We provide three ways of using Hub Executors in your project. Each has its own use case and benefits.

Use as-is#

You can use a Hub Executor as-is via Executor.from_hub():

from jina import Executor, Document, DocumentArray

exec = Executor.from_hub('jinahub://DummyHubExecutor')
da = DocumentArray([Document()])
assert da.texts == ['hello']

The Hub Executor will be pulled to your local machine and run as a native Python object. You can use a line-debugger to step in/out exec object, set breakpoints, and observe how it behaves. You can directly feed in a DocumentArray. After you build some confidence in that Executor, you can move to the next step: Using it as a part of your Flow.


Not all Executors on the Hub can be directly run in this way - some require extra dependencies. In that case, you can add .from_hub(..., install_requirements=True) to install the requirements automatically. Be careful - these dependencies may not be compatible with your local packages and may override your local development environment.


Hub Executors are cached locally on the first pull. Afterwards, they will not be updated.

To keep up-to-date with upstream, use .from_hub(..., force_update=True).

Use in Flow as container#

Use prebuilt images from Hub in your Python code:

from jina import Flow

# SECRET must be provided for private Executor
f = Flow().add(uses='jinahub+docker://<UUID>[:<SECRET>][/<TAG>]')

If you do not provide a /<TAG>, it defaults to /latest, which means using the latest tag.


To use a private Executor, you must provide the SECRET which is generated after jina hub push.



If you are a Mac user, please use host.docker.internal as your URL when you want to connect a local port from an Executor Docker container.

For example: PostgreSQLStorage will connect PostgreSQL server which was started locally. Then you must use it with:

from jina import Flow, Document

f = Flow().add(
    uses_with={'hostname': 'host.docker.internal'},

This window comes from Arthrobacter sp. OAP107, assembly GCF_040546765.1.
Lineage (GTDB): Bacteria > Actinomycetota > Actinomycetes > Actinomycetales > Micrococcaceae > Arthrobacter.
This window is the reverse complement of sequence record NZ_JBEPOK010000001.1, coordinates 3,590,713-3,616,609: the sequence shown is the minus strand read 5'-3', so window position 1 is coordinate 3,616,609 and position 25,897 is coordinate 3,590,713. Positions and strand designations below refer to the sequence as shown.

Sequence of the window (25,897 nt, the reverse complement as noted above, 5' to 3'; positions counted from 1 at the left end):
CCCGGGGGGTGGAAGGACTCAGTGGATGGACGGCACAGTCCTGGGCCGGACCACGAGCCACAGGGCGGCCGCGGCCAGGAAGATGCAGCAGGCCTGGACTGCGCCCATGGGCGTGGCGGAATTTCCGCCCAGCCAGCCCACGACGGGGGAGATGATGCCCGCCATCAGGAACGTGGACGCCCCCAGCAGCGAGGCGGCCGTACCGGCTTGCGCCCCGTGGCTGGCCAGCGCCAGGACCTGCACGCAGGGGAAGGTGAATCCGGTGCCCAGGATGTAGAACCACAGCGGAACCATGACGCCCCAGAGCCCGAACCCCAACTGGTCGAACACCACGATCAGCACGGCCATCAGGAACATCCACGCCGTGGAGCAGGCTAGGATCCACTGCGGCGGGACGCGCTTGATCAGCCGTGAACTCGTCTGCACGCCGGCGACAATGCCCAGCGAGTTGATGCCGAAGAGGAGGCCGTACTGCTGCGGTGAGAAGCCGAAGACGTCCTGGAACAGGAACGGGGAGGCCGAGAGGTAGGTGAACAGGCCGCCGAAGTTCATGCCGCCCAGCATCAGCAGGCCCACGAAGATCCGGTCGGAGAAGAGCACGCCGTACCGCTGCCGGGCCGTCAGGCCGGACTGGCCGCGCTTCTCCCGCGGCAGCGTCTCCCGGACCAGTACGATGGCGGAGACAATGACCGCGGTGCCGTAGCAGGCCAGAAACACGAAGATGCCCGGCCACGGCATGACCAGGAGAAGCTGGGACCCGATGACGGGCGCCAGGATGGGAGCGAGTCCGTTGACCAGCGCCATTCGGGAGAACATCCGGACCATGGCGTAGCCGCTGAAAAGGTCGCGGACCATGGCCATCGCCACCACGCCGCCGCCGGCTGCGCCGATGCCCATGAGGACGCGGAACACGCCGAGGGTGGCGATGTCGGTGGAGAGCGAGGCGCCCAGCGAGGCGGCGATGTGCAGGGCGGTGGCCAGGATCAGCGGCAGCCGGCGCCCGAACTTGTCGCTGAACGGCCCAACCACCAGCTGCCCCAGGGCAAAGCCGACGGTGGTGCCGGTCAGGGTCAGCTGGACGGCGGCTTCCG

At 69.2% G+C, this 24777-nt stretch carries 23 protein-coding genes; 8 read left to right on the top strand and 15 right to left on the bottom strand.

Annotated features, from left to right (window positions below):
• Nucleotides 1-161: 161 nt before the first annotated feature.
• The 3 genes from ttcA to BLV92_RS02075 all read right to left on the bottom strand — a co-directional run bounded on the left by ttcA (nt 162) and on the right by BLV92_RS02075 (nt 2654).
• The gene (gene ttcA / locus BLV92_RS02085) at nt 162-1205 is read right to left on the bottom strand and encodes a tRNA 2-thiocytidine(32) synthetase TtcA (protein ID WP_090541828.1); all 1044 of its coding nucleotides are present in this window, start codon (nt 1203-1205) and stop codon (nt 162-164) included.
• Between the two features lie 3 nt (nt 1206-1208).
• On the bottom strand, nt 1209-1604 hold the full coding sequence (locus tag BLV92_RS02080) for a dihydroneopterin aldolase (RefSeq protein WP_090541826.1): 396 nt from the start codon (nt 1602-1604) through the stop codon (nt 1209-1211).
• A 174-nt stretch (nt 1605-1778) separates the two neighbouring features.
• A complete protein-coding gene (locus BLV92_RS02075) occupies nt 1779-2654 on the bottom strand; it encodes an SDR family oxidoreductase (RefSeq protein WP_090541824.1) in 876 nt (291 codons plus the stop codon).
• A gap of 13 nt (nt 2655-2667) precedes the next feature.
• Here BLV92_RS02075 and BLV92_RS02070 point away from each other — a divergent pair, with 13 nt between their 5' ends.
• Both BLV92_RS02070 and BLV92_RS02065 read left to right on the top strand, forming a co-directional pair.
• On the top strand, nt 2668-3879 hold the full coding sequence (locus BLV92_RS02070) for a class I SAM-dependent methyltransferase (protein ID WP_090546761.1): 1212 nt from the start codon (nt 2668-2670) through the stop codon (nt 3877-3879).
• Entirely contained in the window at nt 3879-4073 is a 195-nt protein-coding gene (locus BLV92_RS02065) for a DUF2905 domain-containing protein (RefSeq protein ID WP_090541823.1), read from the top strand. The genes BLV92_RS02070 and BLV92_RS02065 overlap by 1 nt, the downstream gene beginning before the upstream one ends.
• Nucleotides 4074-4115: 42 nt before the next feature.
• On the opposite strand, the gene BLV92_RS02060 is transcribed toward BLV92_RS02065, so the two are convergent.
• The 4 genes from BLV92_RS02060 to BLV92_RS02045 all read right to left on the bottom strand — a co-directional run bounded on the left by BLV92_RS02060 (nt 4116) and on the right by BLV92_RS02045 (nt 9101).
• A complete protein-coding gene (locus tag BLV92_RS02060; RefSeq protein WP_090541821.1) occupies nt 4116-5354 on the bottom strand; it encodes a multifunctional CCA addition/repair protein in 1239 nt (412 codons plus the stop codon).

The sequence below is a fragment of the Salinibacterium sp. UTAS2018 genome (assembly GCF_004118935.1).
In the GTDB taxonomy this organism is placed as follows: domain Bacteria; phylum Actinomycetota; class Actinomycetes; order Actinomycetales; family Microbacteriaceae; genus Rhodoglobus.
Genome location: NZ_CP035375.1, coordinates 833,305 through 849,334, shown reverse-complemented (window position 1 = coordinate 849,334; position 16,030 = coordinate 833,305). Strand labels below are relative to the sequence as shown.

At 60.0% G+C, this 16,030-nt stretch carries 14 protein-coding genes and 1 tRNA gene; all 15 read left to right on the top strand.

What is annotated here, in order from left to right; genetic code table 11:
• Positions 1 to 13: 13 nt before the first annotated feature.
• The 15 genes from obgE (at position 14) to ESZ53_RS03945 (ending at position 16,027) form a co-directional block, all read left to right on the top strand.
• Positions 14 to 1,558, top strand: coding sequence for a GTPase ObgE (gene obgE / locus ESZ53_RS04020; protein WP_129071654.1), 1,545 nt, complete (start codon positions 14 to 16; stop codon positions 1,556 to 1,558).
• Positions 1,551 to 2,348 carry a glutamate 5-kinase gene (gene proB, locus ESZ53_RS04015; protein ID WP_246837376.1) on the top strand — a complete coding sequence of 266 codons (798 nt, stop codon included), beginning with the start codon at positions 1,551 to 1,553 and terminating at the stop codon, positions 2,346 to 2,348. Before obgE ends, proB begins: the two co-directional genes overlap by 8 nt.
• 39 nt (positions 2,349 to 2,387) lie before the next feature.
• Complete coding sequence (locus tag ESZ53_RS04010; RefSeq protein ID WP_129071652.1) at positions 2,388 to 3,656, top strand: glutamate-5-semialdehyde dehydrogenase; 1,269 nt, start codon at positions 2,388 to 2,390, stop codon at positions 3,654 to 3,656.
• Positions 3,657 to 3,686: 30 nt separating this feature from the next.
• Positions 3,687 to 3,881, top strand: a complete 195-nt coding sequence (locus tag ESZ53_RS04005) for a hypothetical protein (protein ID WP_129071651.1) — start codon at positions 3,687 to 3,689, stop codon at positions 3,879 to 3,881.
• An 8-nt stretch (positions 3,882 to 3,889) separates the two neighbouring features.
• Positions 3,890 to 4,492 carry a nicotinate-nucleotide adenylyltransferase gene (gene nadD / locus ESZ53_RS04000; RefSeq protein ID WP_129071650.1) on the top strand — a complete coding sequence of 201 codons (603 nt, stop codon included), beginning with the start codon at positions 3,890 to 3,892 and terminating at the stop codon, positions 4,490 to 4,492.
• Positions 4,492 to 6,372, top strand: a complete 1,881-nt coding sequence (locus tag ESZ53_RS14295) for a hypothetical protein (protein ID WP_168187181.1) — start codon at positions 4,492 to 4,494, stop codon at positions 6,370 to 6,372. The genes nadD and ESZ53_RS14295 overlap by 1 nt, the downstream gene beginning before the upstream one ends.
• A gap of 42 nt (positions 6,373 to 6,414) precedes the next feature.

with f:
    resp ='/index', inputs=Document())

When jinahub+docker:// executors are not loading properly or are having issues during initialization, please ensure sufficient Docker resources are allocated.

Mount local volumes#

You can mount volumes into your dockerized Executor by passing a list of volumes to the volumes argument:

f = Flow().add(
    volumes=['host/path:/path/in/container', 'other/volume:/app'],


If you want your containerized Executor to operate inside one of these volumes, remember to set its workspace accordingly!

If you do not specify volumes, Jina will automatically mount a volume into the container. In this case, the volume source will be your default Executor workspace, and the volume destination will be /app. Additionally, automatic volume setting will try to move the Executor’s workspace into the volume destination. Depending on the default executor workspace on your system this may not always succeed, so explicitly mounting a volume and setting a workspace is recommended.

You can disable automatic volume setting by passing f.add(..., disable_auto_volume=True).

Use in Flow via source code#

Use the source code from Hubble in your Python code:

from jina import Flow

f = Flow().add(uses='jinahub://<UUID>[:<SECRET>][/<TAG>]')

Set/override default parameters#

The default parameters of the published Executor may not be ideal for your use case. You can override any of these by passing uses_with and uses_metas as parameters.

from jina import Flow

f = Flow().add(
    uses_with={'param1': 'new_value'},
    uses_metas={'name': 'new_name'},

Pull only#

You can also use jina hub CLI to pull an Executor without actually using it in the Flow.

Pull the Docker image#

jina hub pull jinahub+docker://<UUID>[:<SECRET>][/<TAG>]

You can find the Executor by running docker images. You can also indicate which version of the Executor you want to use by naming the /<TAG>.

jina hub pull jinahub+docker://DummyExecutor/v1.0.0

Pull the source code#

jina hub pull jinahub://<UUID>[:<SECRET>][/<TAG>]

The source code of the Executor will be stored at ~/.jina/hub-packages.